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Abstract Details

Pregnancy Outcomes and Seizure Control in Underserved Patients with Epilepsy
Epilepsy/Clinical Neurophysiology (EEG)
P4 - Poster Session 4 (11:45 AM-12:45 PM)
1-008
Most prospective studies of pregnancy outcomes have enrolled predominantly white participants. Pregnancy outcomes in racially diverse and lower socioeconomic status patients have not been well studied.
To assess whether pregnant persons with epilepsy in underserved population (UPPWE) face different pregnancy outcomes when compared to a non-underserved population (NUPPWE) within the same urban setting.
We conducted a retrospective comparison of pregnancy outcomes at two University hospitals in the same urban setting, each serving distinct patient populations. One of the two hospitals is a state hospital predominantly serving UPPWE.  All PPWE who delivered between 1/1/2017 and 11/24/2019 were included. Information regarding demographics, epilepsy history, ASMs, seizure control during pregnancy, pregnancy data, and pregnancy outcomes were collected. Chi-square and Fisher’s exact tests were used to estimate associations between categorical variables as appropriate.
Significant demographic disparities were seen between the two patient populations: UPPWE were predominantly Black (45.7%), while NUPPWE were mostly White (87.9%) (p<0.001). Median income was less than $29k for 54.3% of UPPWE , compared to 63.7% with incomes above $80k in NUPPWE (p<0.001). Pregnancies were less likely to be planned (35.3% vs. 83.3%; p=0.001). Seizures with impaired awareness were more prevalent in UPPWE (51.4% vs. 12.1%; p<0.001), as were convulsive seizures (34.3% vs 9.1%; p=0.012). Two cases of focal status epilepticus were reported in UPPWE. When ASM levels were available, they were more likely to be undetectable in UPPWE (62.1% vs. 19.4%; p=0.001). While not statistically significant, prematurity (<37 weeks) was more common in UPPWE (20.6% vs. 3%; p=0.054).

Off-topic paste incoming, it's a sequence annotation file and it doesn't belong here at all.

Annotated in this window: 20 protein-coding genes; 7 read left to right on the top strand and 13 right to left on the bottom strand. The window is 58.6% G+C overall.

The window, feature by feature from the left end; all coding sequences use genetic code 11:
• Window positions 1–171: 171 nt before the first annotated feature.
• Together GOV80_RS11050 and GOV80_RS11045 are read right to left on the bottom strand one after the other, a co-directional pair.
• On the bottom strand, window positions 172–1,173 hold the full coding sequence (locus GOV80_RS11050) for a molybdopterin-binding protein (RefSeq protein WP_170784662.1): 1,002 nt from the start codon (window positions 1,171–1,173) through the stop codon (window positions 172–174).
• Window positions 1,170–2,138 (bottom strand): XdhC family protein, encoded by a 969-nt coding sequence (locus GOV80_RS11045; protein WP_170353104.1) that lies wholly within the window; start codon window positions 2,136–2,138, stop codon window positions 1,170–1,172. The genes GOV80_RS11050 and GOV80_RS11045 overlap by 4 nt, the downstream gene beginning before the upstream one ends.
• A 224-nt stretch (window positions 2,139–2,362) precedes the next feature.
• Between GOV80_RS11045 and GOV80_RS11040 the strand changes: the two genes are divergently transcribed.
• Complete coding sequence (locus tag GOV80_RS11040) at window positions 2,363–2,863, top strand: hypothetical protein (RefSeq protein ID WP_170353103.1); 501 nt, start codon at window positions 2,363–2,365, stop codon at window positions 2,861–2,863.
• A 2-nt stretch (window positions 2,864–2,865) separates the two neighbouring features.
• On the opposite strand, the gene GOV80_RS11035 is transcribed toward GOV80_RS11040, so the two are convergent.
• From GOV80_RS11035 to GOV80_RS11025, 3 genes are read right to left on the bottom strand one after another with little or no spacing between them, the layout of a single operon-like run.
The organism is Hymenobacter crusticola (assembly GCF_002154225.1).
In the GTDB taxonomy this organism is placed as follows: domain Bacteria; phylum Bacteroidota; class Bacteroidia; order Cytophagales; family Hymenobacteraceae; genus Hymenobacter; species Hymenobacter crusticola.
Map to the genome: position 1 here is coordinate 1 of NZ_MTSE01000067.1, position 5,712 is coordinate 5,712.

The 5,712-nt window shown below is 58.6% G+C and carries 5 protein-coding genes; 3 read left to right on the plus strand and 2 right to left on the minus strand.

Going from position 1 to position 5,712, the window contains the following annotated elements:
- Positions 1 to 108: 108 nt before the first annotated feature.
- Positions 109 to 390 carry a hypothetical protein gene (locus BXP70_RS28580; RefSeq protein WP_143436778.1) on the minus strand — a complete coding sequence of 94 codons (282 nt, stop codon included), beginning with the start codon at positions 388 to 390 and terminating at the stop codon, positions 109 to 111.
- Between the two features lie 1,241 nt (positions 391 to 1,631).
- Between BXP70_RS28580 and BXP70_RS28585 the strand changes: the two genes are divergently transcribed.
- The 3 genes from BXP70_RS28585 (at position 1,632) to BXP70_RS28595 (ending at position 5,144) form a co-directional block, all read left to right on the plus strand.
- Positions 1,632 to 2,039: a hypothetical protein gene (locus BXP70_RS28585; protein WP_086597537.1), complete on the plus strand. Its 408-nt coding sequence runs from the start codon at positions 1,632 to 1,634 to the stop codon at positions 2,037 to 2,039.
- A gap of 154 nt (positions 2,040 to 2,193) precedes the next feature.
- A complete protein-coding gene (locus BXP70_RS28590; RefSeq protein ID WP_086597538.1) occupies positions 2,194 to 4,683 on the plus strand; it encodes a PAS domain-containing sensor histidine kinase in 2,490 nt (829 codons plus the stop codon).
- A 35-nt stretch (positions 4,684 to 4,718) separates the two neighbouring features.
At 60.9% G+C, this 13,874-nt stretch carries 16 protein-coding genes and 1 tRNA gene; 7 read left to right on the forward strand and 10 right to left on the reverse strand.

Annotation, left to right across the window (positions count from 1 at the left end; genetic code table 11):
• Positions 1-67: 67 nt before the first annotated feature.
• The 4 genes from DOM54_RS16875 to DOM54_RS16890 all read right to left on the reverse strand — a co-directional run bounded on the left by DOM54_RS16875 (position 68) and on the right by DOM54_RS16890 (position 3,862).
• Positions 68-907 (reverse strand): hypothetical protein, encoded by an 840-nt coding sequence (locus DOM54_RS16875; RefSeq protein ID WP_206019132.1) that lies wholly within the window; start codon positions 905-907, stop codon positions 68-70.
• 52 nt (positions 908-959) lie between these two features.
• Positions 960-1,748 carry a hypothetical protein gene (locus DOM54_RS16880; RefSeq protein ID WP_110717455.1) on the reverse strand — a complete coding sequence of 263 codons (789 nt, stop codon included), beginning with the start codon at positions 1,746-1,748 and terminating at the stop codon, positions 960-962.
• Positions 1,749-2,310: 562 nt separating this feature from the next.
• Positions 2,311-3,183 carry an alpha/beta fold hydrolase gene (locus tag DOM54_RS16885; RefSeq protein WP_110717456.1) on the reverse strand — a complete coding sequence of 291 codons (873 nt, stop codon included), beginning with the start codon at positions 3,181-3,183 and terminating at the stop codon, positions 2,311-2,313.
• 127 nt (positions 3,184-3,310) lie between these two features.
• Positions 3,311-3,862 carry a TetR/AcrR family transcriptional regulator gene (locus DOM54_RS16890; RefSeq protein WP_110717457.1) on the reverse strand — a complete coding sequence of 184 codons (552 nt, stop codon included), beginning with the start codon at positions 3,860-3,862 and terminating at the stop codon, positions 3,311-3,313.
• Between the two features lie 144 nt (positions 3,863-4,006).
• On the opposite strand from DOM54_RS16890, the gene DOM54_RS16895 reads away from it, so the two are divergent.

It is essential to consistently consider UPPWE when analyzing the frequency of seizures and pregnancy outcomes. Many population studies are conducted at academic institutions that may not represent the entire population. Our data demonstrates that UPPWE are at an elevated risk of unplanned pregnancy and seizures that impair awareness during pregnancy.
Authors/Disclosures
Parisa Hassanzadeh, MD (University of Illinois At Chicago)
PRESENTER
Dr. Hassanzadeh has nothing to disclose.
Anna Serafini, MD (university illinois at chicago) Dr. Serafini has nothing to disclose.
Alexa M. King, MD (Northwestern University, McGaw Medical Center) Dr. King has received research support from American Neurologic Association. The institution of Dr. King has received research support from Esai Pharmaceuticals.
Elizabeth Cunningham No disclosure on file
Assia Meziane-Tani, MD (University of Cincinnati - Neurology) No disclosure on file
Alexandra Moise, MD (Northwestern University, McGaw Medical Center) Dr. Moise has nothing to disclose.
Elizabeth Gerard, MD (Northwestern University) Dr. Gerard has received personal compensation in the range of $500-$4,999 for serving as a Consultant for Greenwich Pharmaceuticals. The institution of Dr. Gerard has received research support from NIH/NINDS. The institution of Dr. Gerard has received research support from Xenon Pharmaceuticals. The institution of an immediate family member of Dr. Gerard has received research support from NIH. The institution of an immediate family member of Dr. Gerard has received research support from Novo Nordisk. The institution of Dr. Gerard has received research support from Eisai, Inc. (via Stanford University).